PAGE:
Pulmonary embolism



Pulmonary embolism can be a life-threatening condition caused by occlusion within the pulmonary arteries.

Venous thromboembolism

Venous thromboembolism (VTE) is a term that encompasses two conditions:

  • Pulmonary embolism (PE): acute/chronic occlusion of pulmonary arteries. Clot breaks off and travels to the lungs (emboli).
  • Deep vein thrombosis (DVT): acute/chronic occlusion of deep vein(s). Commonly affects the lower limbs through the formation of a clot (thrombus).

VTE is commonly asymptomatic, but 1-2 per 1000 people every year have symptomatic VTE. DVT accounts for two-thirds of these cases and is commonly seen with PE. It is estimated that 80% of cases of PE are associated with DVT.

Pulmonary embolism

Pulmonary embolism (PE) is defined as occlusion, or obstruction, of the pulmonary artery and/or one of its branches. This may be due to a blood clot, fat, air, or tumour. However, the term is commonly used synonymously with occlusion secondary to an embolus of a blood clot. It is considered a venous thromboembolic (VTE) disease.


PE can be classified according to the time of onset, clinical severity and location.


  • Acute: presentation at onset of vessel occlusion
  • Subacute: presentation within days or weeks of initial event
  • Chronic: presentation with complications of chronic emboli (e.g. features of pulmonary hypertension).

Clinical severity

  • Non-massive: haemodynamically stable and no evidence of right heart strain
  • Sub-massive: haemodynamically stable, but evidence of right heart strain on imaging (e.g. CT, ECHO) or biochemistry (e.g. elevated troponin)
  • Massive: haemodynamic instability. Defined as persistently low BP (< 90 mmHg or fall > 40 mmHg) for > 15 minutes or hypotension that requires inotropic support not explained by another cause.

This grading does not refer to the size of the clot. However, a larger clot is more likely to present with haemodynamic instability.


  • Segmental and subsegmental: lower order pulmonary vessels. Unilateral or bilateral occlusion
  • Lobar: right or left main pulmonary arteries. Unilateral or bilateral occlusion
  • Saddle: embolus lodged at the bifurcation of the pulmonary arteries (3-6% of cases).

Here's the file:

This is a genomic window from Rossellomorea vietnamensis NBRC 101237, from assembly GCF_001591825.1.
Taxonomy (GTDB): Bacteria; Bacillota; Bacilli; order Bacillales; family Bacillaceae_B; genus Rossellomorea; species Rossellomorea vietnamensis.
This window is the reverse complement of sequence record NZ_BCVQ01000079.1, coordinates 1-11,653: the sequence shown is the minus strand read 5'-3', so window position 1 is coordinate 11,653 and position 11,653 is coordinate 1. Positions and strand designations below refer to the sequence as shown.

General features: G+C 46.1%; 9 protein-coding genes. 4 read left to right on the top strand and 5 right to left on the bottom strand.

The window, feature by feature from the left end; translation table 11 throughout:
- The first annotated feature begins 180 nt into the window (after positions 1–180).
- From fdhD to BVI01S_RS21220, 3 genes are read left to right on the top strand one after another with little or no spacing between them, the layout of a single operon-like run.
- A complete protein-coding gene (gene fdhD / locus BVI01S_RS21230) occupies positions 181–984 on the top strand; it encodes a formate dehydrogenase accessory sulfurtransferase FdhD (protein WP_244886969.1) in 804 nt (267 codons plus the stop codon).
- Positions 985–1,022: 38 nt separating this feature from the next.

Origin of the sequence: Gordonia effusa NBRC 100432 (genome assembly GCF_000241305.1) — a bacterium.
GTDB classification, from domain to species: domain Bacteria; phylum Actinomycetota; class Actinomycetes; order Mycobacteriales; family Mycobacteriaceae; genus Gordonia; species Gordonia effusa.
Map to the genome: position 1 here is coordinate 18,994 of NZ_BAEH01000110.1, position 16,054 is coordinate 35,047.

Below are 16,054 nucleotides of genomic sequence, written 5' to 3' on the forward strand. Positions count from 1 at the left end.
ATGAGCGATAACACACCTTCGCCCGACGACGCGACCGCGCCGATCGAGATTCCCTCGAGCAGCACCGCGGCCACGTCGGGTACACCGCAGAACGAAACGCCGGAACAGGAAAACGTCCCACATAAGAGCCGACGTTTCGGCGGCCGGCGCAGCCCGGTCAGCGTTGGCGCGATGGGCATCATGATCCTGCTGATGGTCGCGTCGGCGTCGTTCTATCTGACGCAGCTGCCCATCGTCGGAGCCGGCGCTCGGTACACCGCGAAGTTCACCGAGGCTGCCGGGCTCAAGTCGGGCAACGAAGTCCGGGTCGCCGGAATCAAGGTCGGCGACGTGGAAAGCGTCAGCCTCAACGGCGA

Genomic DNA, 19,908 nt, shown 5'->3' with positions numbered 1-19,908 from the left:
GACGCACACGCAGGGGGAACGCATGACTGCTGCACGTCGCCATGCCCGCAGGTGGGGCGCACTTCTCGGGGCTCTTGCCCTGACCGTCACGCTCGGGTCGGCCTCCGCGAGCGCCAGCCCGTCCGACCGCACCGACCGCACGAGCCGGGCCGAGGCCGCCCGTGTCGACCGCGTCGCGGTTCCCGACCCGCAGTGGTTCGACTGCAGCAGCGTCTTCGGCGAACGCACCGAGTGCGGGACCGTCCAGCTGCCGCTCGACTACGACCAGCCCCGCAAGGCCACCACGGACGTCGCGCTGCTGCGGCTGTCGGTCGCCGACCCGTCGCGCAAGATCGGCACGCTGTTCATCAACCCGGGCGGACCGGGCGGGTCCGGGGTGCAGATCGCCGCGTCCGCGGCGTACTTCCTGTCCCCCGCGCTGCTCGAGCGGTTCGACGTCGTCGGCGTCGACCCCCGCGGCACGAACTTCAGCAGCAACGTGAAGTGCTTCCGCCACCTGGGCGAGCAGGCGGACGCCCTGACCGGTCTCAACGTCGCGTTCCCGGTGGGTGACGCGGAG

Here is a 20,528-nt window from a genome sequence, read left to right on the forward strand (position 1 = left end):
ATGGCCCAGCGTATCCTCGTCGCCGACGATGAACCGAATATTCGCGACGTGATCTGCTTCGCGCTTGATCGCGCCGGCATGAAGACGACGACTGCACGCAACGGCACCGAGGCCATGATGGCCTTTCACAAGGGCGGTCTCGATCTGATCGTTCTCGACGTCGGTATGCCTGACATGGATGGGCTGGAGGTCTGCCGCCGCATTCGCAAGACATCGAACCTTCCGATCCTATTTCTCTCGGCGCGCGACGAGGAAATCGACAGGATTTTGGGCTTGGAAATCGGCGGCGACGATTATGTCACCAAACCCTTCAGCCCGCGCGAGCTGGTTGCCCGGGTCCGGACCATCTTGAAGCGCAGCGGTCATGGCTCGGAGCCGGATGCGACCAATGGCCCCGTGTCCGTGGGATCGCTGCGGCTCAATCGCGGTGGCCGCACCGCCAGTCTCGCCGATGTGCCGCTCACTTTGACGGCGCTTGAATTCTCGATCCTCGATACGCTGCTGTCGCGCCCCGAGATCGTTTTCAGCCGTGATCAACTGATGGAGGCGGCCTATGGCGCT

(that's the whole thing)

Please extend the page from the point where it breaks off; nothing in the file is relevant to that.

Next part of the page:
PE occurs when one or more emboli, usually arising from a thrombus, break off and obstruct within the pulmonary arteries.

VTE occurs as a result of a condition, or state, that increases the risk of blood clots. PE can broadly be divided into provoked (i.e. associated with a condition, or state, that increases the risk of blood clot) or unprovoked (i.e. no identifiable cause for blood clot formation).

  • Provoked: transient or persistent risk factors. Typically within three months of event
  • Unprovoked: seen in 30-50% of cases. No readily identifiable risk factor for VTE.

The typical cause of PE is an emboli that arises from a DVT. The DVT itself may be provoked or unprovoked based on the same risk factors of PE (it is also a thromboembolic disease). A history of unilateral leg swelling that precedes the onset of chest pain and dyspnoea is classical for the diagnosis of PE.

Risk factors

Several conditions greatly increase the risk of blood clots. These are part of the standard VTE risk assessment in secondary care.

The major risk factor for development of PE is DVT. Symptomatic PE is associated with a DVT in up to 80% of cases, however, the DVT may only be symptomatic in a quarter (25%) of these people.

Major risk factors

  • DVT
  • Previous VTE
  • Active cancer
  • Recent surgery (e.g. within last 2-3 months)
  • Significant immobility (e.g. hospitalisation, bed-rest)
  • Lower limb trauma/fracture
  • Pregnancy (+ 6 weeks postpartum)

Additional risk factors

  • Combined oral contraceptive pill